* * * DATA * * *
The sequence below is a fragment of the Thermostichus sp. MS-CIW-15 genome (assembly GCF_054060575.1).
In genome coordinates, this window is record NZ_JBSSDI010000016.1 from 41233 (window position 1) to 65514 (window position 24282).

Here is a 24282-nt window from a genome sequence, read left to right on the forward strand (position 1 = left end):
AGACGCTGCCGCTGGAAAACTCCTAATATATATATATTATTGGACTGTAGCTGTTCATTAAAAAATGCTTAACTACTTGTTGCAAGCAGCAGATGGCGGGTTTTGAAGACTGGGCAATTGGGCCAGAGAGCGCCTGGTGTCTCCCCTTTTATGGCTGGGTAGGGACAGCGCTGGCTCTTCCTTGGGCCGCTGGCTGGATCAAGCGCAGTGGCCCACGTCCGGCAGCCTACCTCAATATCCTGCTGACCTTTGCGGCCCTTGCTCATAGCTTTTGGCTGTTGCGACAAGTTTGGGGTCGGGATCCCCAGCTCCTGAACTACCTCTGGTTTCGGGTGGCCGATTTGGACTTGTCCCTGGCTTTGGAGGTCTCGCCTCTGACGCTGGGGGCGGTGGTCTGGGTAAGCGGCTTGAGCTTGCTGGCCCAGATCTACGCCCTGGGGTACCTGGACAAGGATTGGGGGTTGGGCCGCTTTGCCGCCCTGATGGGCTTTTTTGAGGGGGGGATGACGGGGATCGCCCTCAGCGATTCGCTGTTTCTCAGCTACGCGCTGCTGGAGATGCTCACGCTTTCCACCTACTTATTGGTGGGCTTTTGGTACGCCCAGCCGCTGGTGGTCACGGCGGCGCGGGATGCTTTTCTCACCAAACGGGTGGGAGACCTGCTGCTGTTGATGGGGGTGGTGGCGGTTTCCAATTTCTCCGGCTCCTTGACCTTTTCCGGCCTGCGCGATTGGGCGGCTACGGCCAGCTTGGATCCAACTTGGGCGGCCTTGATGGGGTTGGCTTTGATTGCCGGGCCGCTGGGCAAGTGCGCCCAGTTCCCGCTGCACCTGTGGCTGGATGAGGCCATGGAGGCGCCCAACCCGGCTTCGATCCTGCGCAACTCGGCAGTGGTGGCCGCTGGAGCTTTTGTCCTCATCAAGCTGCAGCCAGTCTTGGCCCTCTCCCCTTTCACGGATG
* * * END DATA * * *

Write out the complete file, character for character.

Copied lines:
The sequence below is a fragment of the Thermostichus sp. MS-CIW-15 genome (assembly GCF_054060575.1).
In genome coordinates, this window is record NZ_JBSSDI010000016.1 from 41233 (window position 1) to 65514 (window position 24282).

Here is a 24282-nt window from a genome sequence, read left to right on the forward strand (position 1 = left end):
AGACGCTGCCGCTGGAAAACTCCTAATATATATATATTATTGGACTGTAGCTGTTCATTAAAAAATGCTTAACTACTTGTTGCAAGCAGCAGATGGCGGGTTTTGAAGACTGGGCAATTGGGCCAGAGAGCGCCTGGTGTCTCCCCTTTTATGGCTGGGTAGGGACAGCGCTGGCTCTTCCTTGGGCCGCTGGCTGGATCAAGCGCAGTGGCCCACGTCCGGCAGCCTACCTCAATATCCTGCTGACCTTTGCGGCCCTTGCTCATAGCTTTTGGCTGTTGCGACAAGTTTGGGGTCGGGATCCCCAGCTCCTGAACTACCTCTGGTTTCGGGTGGCCGATTTGGACTTGTCCCTGGCTTTGGAGGTCTCGCCTCTGACGCTGGGGGCGGTGGTCTGGGTAAGCGGCTTGAGCTTGCTGGCCCAGATCTACGCCCTGGGGTACCTGGACAAGGATTGGGGGTTGGGCCGCTTTGCCGCCCTGATGGGCTTTTTTGAGGGGGGGATGACGGGGATCGCCCTCAGCGATTCGCTGTTTCTCAGCTACGCGCTGCTGGAGATGCTCACGCTTTCCACCTACTTATTGGTGGGCTTTTGGTACGCCCAGCCGCTGGTGGTCACGGCGGCGCGGGATGCTTTTCTCACCAAACGGGTGGGAGACCTGCTGCTGTTGATGGGGGTGGTGGCGGTTTCCAATTTCTCCGGCTCCTTGACCTTTTCCGGCCTGCGCGATTGGGCGGCTACGGCCAGCTTGGATCCAACTTGGGCGGCCTTGATGGGGTTGGCTTTGATTGCCGGGCCGCTGGGCAAGTGCGCCCAGTTCCCGCTGCACCTGTGGCTGGATGAGGCCATGGAGGCGCCCAACCCGGCTTCGATCCTGCGCAACTCGGCAGTGGTGGCCGCTGGAGCTTTTGTCCTCATCAAGCTGCAGCCAGTCTTGGCCCTCTCCCCTTTCACGGATG